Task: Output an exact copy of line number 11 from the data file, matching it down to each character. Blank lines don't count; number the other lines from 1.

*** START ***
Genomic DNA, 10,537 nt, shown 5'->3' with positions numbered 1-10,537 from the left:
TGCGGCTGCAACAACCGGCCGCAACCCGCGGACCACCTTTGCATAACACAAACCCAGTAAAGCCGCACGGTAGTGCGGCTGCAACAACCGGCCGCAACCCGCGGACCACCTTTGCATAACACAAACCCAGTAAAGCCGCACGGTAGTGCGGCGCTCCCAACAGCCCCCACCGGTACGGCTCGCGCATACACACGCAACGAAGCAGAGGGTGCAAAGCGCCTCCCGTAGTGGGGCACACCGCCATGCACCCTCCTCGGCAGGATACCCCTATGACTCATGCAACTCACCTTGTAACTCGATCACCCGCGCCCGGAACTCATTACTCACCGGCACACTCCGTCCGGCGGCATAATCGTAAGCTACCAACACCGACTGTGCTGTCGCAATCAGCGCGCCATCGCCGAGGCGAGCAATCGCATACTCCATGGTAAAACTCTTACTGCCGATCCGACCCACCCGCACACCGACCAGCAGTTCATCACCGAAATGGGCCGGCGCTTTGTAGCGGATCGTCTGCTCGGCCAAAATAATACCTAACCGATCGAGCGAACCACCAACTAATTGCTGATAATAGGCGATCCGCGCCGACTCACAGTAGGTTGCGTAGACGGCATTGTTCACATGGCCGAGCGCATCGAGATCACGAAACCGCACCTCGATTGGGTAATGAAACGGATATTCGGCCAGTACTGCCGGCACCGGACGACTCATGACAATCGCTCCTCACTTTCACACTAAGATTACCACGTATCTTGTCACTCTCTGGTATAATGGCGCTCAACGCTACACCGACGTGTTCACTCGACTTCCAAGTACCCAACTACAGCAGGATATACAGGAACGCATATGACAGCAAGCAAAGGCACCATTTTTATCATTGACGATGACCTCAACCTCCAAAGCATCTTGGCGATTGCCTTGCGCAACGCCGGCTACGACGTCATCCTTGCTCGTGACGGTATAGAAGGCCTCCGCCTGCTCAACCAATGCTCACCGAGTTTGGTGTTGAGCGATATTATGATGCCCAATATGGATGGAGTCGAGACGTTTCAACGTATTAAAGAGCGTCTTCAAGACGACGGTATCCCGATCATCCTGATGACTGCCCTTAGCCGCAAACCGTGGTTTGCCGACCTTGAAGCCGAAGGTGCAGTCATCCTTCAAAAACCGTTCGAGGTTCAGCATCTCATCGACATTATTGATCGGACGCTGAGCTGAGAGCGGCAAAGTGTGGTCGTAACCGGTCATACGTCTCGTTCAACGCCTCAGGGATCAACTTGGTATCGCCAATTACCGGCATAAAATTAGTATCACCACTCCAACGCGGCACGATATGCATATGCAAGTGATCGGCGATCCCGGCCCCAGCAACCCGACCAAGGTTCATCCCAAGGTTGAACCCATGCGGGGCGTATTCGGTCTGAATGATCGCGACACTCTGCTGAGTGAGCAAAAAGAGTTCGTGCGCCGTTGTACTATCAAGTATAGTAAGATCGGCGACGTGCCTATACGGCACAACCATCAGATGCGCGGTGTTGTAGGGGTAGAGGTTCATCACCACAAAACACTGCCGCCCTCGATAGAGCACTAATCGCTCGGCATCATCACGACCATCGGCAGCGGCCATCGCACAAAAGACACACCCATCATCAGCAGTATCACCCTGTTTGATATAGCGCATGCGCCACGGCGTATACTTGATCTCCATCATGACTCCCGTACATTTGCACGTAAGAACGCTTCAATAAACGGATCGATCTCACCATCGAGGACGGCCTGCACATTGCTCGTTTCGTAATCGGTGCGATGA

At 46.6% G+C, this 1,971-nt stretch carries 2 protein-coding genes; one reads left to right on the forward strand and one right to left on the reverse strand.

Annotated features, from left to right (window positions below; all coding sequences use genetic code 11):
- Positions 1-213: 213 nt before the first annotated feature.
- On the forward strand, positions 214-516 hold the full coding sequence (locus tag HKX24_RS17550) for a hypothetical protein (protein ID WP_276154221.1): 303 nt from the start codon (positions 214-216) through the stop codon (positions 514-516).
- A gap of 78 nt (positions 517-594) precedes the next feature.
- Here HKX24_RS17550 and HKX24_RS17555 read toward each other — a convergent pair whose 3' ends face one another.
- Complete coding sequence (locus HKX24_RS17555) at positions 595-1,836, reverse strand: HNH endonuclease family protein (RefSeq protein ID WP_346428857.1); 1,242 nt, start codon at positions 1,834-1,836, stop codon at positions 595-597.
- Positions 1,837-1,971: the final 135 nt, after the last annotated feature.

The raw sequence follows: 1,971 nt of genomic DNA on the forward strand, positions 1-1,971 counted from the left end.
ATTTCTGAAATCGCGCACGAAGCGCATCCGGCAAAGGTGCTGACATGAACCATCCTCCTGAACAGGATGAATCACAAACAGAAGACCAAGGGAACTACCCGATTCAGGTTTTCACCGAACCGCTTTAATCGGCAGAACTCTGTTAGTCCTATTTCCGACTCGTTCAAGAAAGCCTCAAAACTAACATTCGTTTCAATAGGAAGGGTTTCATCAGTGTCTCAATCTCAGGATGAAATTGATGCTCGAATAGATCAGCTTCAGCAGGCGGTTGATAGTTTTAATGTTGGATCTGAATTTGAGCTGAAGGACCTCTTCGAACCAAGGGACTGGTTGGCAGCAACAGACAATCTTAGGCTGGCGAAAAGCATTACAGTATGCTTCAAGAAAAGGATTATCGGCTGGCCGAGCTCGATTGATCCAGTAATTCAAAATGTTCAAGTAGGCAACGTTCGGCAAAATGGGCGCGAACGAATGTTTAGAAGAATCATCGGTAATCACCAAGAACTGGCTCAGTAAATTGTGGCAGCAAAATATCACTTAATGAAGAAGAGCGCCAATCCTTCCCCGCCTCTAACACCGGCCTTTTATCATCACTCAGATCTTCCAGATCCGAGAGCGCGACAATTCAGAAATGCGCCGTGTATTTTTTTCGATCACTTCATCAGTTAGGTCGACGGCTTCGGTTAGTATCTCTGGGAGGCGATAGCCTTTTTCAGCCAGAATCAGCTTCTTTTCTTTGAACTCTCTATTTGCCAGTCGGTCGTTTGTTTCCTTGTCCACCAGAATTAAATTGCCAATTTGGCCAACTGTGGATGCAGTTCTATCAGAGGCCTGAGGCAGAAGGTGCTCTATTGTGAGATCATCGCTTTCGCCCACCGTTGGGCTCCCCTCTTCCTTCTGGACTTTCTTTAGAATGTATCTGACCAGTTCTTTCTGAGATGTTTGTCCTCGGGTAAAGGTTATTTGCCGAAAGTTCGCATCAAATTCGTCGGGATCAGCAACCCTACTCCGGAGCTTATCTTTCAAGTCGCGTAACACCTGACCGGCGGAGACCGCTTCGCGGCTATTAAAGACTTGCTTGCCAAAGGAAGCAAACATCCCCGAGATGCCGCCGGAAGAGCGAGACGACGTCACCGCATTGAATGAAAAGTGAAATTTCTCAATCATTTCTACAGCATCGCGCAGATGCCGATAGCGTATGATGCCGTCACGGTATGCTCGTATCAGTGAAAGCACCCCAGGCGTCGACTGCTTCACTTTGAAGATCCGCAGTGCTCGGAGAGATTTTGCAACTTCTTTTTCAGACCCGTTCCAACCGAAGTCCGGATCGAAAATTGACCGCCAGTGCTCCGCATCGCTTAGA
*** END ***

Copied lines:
The raw sequence follows: 1,971 nt of genomic DNA on the forward strand, positions 1-1,971 counted from the left end.